The Pudding
Where Slang Comes From
Emerging slang, identified by searches for words’ definitions

By Matt Daniels

In 2014, I researched the musical origin of the word “shorty.” Turns out that Too $hort was the first to rap it and Lil Jon coined the southern-drawled “shawty.”

Shorty wasn’t pervasive, however, until 50 Cent intro’d In Da Club with “Go shorty. It’s your birthday.”

50 Cent, arguably, made “shorty” mainstream slang.

Identifying these moments is fascinating: the tipping point for when slang reaches the masses. If 2015 was the year of “Netflix and chill” and 2014 was “on fleek,” what slang tipped in 2016?

Using Google searches for words’ definitions, I examined slang that was once rarely searched but is now relatively popular. Here’s what blew up last year:

How the Kids Speak

Emerging* slang, by the year it rose into popularity


*Passing a search interest (number of searches per capita) that is typical for a common, pervasive word in English. Proper nouns and acronyms are removed. All words are required to exhibit weekly positive, linear growth throughout the course of the year.

By “searches for a word’s definition” I mean a search for [word] + “define”, “dictionary”, or “definition.” This list excludes proper nouns and acronyms (full list here if you’d like to battle linguistics). To remove words attached to the news cycle, I filtered for terms that consistently rose in popularity throughout the year (which excludes terms such as “electoral college,” which spiked suddenly in November).

If you’re over 25 years old, these words still might seem foreign. While they’ve “tipped,” they’re still in an early stage of their lifecycle. Since I can decipher most of the slang from 2013 - 2015, perhaps 2016’s words need a few more months to bake before reaching elder Millennials and Gen X’rs.

Why did these words have an “In Da Club” moment and surge in popularity? I did some digging on 2016’s slang; here are three obvious catalysts:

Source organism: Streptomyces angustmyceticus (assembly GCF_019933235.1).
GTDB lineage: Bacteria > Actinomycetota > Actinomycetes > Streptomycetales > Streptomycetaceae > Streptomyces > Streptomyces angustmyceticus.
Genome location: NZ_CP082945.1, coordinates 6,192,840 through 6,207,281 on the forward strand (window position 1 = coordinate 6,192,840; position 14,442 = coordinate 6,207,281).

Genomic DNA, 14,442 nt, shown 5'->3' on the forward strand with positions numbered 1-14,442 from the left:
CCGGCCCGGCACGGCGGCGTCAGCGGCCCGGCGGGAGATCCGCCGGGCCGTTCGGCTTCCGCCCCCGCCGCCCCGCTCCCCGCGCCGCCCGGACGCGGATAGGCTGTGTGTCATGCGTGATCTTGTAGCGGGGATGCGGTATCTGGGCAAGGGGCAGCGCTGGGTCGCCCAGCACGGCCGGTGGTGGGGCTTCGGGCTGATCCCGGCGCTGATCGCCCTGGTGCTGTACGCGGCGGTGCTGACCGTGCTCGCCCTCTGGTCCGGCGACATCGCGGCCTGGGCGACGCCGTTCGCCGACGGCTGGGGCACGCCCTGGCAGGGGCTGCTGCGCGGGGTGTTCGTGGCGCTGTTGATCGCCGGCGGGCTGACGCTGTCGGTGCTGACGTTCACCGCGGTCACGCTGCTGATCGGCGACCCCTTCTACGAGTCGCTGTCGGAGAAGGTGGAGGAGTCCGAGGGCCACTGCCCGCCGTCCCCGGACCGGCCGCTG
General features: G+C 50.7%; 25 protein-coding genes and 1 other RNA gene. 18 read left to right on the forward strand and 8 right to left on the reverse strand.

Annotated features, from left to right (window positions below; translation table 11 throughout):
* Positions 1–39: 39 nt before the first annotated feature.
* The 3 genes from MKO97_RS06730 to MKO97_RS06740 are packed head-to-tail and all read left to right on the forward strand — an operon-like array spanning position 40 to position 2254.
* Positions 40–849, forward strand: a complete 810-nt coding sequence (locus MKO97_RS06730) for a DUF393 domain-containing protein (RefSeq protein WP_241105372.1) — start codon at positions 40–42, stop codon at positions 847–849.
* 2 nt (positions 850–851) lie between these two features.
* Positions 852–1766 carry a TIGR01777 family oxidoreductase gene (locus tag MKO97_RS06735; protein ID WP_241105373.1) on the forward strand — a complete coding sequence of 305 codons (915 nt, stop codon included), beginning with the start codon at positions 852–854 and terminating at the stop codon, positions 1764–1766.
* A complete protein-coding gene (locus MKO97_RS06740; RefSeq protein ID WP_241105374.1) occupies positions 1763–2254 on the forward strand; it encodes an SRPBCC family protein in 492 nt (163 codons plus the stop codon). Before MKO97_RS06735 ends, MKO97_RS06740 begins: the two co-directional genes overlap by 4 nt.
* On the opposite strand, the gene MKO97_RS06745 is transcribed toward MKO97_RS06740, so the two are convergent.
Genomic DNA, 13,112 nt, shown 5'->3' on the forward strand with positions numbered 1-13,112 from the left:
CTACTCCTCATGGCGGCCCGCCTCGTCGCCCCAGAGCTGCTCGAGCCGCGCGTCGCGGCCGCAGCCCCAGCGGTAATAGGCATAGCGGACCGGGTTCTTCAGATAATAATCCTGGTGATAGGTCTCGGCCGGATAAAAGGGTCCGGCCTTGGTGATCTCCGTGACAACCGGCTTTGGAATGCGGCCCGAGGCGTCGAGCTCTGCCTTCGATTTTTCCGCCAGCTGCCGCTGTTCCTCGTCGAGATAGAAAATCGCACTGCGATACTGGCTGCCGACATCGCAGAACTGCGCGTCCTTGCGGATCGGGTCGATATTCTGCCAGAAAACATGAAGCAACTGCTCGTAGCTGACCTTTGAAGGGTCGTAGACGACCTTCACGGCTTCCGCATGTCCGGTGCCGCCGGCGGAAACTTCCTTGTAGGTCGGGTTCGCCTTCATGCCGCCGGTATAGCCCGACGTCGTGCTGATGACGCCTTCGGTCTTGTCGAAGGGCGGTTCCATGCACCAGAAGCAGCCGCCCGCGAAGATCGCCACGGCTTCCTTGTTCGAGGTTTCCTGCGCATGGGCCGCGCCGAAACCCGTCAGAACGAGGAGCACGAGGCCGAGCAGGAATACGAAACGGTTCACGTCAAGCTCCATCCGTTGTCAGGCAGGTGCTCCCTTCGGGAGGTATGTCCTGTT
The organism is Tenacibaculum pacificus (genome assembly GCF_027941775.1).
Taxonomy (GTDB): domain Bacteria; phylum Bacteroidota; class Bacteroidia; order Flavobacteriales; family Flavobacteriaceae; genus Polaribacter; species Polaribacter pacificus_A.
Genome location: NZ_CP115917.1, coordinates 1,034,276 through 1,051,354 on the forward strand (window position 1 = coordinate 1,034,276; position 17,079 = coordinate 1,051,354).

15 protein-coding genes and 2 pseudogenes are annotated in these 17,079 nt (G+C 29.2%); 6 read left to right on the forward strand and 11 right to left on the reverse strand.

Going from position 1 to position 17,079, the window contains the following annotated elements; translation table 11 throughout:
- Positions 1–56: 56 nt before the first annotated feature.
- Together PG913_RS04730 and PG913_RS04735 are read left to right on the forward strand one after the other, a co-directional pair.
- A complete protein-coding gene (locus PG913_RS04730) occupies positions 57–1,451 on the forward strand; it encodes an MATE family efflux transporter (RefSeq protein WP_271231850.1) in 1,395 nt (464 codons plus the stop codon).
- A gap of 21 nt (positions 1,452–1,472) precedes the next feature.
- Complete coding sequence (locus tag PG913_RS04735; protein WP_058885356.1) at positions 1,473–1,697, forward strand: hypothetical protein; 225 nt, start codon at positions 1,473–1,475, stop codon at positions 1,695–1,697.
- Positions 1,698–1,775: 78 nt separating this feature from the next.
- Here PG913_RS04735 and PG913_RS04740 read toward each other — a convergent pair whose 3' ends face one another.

Catalyst 1: Hip hop with slang as the title

Three of 2016’s top words are rooted in hip hop. There’s a long history of hip hop and slang: pre-Internet, it was arguably one of the richest transcriptions of African American Vernacular English (the source for copious English slang). Let’s examine the songs responsible for each word.

Broccoli (noun) - weed

Props to rapper D.R.A.M.: he single-handedly transformed “broccoli” into popular slang (#4 on 2016’s list). Ever since D.R.A.M. released the the song “Broccoli” in April 2016, searches for the word’s definition have climbed to about 75% of where “Netflix and chill” peaked in 2015.

Check out the growth for "Broccoli" in the red line below.

It’s worth noting that D.R.A.M. did not coin “broccoli” as slang; E-40 used it at least 10 years prior (as did Raekwon in ‘97). But as with 50 Cent and “shorty,” D.R.A.M. pushed the word into mainstream English.

Juju (noun) - a dance

“Juju On That Beat” by Zay Hilfigerrr has over 100 million streams on Spotify. “Juju” refers to a dance, so linguists could argue that it’s a proper noun and not slang (but then what is “twerk”?). That said, it’s #3 on 2016’s list, a testament to hip hop’s effect on language.

Wavy (adj.) - progressive, cool, swag, well-dressed

“Wavy” has been around for many years, but only recently surged in popularity. All signals suggest that Ty Dolla $ign’s track “Wavy” was the cause, which dropped in early 2016, coinciding with the subsequent growth of the word (though it had been locally popular in Virginia well beforehand).

Ty Dolla $ign’s “Wavy” was never that popular (it didn’t even chart), and searches for wavy’s definition continue to grow. So unlike “In Da Club,” I think of Ty’s track as an initial spark rather than the cause. For all the kids using “wavy,” few probably know its roots (Max B. coined it) or that Ty Dolla $ign had any role in its recent popularity.

Catalyst 2: Politics

In the US, last year’s political circus tipped five of 2016’s top slang into the mainstream.

Woke (noun) - aware of (racial) social injustice

“Woke” is the one term on 2016’s list that’s been growing organically for at least a decade. There was no major event that propelled it into the spotlight – it just finally crossed the threshold of mainstream use.